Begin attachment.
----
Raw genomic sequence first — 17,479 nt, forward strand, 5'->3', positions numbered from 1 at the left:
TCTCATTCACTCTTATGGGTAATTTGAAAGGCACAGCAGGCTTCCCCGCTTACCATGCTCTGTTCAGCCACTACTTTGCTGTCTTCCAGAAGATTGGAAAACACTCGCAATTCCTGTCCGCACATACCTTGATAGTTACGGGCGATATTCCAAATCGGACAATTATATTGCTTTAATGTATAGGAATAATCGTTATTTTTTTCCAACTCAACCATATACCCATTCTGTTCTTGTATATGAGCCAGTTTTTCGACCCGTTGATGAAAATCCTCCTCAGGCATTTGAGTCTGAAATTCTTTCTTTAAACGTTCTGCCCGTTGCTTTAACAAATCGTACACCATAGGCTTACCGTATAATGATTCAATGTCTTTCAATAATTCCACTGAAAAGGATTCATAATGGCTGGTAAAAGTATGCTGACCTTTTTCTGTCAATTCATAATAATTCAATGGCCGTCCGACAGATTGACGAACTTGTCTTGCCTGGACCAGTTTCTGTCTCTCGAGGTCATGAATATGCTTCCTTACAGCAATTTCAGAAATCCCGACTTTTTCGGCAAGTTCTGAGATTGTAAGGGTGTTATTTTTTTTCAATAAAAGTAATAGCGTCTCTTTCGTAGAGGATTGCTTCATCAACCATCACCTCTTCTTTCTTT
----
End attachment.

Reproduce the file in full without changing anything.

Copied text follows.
Raw genomic sequence first — 17,479 nt, forward strand, 5'->3', positions numbered from 1 at the left:
TCTCATTCACTCTTATGGGTAATTTGAAAGGCACAGCAGGCTTCCCCGCTTACCATGCTCTGTTCAGCCACTACTTTGCTGTCTTCCAGAAGATTGGAAAACACTCGCAATTCCTGTCCGCACATACCTTGATAGTTACGGGCGATATTCCAAATCGGACAATTATATTGCTTTAATGTATAGGAATAATCGTTATTTTTTTCCAACTCAACCATATACCCATTCTGTTCTTGTATATGAGCCAGTTTTTCGACCCGTTGATGAAAATCCTCCTCAGGCATTTGAGTCTGAAATTCTTTCTTTAAACGTTCTGCCCGTTGCTTTAACAAATCGTACACCATAGGCTTACCGTATAATGATTCAATGTCTTTCAATAATTCCACTGAAAAGGATTCATAATGGCTGGTAAAAGTATGCTGACCTTTTTCTGTCAATTCATAATAATTCAATGGCCGTCCGACAGATTGACGAACTTGTCTTGCCTGGACCAGTTTCTGTCTCTCGAGGTCATGAATATGCTTCCTTACAGCAATTTCAGAAATCCCGACTTTTTCGGCAAGTTCTGAGATTGTAAGGGTGTTATTTTTTTTCAATAAAAGTAATAGCGTCTCTTTCGTAGAGGATTGCTTCATCAACCATCACCTCTTCTTTCTTT